We all know that 2020 was a very difficult year. It featured a raging pandemic fueled by inept leadership, endless police brutality directed at Black and Indigenous people and other people of color, and violent attacks on those protesting these assaults. It also included increasing economic inequality, environmental destruction, and much more, which combined to make many of us look to 2021 for relief.
Instead, I watched in horror (and rage) as right-wing zealots, driven by the alternative reality spewed by many “news” sources, stormed the Capital. The juxtaposition of the passive response to these almost exclusively white rioters compared with the armed response to peaceful Black Lives Matter protestors was painful and infuriating.
I am sure you share my anger at the attack on the Capital and the police response. As the Executive Director of the RFC, it was infuriating to see Capital police officers taking selfies with protestors when our entire community was working to support our beneficiary families, far too many of whom experienced brutal treatment from police for their non-violent actions to create a more just society.
And as the granddaughter of Ethel and Julius Rosenberg, I was personally enraged. Roy Cohen helped engineer my grandparents’ execution and now his mentee, President Trump, inspired an attack on our country without any fear of reprisal. Unfortunately, many of our supporters and beneficiaries have had to live with similar rage for far too long.
But that same community provided powerful comfort and our Board was able to award a record-breaking amount to beneficiaries this fall. This is our counter-attack. Or, as my father would say, our constructive revenge.
We all should take enormous satisfaction from the unflagging support of our remarkable community, who continued to donate, and in many cases increased their giving, despite rolling markets, wide-spread unemployment and financial hardship. These same donors understood and cheered our decision to pivot to meet our grantees’ needs and make grocery gift cards and other new support possible (see cover article for more details).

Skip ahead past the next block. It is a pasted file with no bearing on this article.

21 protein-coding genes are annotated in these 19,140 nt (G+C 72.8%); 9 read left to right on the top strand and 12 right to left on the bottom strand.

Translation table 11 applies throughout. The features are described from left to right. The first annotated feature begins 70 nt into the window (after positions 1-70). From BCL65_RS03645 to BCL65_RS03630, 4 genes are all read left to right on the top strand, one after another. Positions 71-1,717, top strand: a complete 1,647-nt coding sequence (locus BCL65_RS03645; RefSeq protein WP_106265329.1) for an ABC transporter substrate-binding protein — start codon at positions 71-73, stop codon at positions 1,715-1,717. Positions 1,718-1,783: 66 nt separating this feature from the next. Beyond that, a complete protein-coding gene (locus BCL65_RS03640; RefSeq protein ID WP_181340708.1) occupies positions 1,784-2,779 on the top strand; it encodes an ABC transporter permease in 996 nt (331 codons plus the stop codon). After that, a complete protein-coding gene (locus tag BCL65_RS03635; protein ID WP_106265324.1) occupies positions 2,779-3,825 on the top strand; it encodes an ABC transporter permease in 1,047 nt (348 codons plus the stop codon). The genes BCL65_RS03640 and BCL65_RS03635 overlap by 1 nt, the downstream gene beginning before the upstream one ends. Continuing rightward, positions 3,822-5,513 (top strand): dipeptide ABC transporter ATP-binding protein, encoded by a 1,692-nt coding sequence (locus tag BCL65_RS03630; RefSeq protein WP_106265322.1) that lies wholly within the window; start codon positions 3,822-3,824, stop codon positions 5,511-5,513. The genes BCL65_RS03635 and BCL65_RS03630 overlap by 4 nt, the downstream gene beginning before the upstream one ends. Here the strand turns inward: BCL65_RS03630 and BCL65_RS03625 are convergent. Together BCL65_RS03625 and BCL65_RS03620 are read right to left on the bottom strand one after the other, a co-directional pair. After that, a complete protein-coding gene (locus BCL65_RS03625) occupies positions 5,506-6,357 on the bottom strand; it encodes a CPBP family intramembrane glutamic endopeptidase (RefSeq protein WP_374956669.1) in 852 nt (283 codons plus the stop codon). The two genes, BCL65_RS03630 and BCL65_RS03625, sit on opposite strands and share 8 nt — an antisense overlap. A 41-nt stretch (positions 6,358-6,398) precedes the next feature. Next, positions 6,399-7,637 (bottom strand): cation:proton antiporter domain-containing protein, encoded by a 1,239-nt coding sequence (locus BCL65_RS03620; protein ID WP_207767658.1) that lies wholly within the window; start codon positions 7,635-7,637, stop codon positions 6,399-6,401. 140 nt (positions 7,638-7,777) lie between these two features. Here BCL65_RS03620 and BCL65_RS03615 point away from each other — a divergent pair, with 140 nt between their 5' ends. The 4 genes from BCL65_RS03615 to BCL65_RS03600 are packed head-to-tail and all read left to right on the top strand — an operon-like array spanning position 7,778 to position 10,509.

As members of our community continue to fight for a more just society, the new year also brings hope for the reconciliation of past injustices. That’s just one of the reasons I’m excited that a new biography of my grandmother, Ethel Rosenberg: An American Tragedy, will be published this June from St. Martin’s Press by New York Times best-selling author Anne Sebba (learn more here).
We, at the RFC, resolve to harness our anger to redouble our efforts to help the children of targeted activists and targeted activist youth in 2021 and beyond. This commitment gives us hope that the pandemic will be brought under control, that more just and sane policies will prevail and that a new administration and the publication of the biography of my grandmother might provide an opening to finally Exonerate Ethel.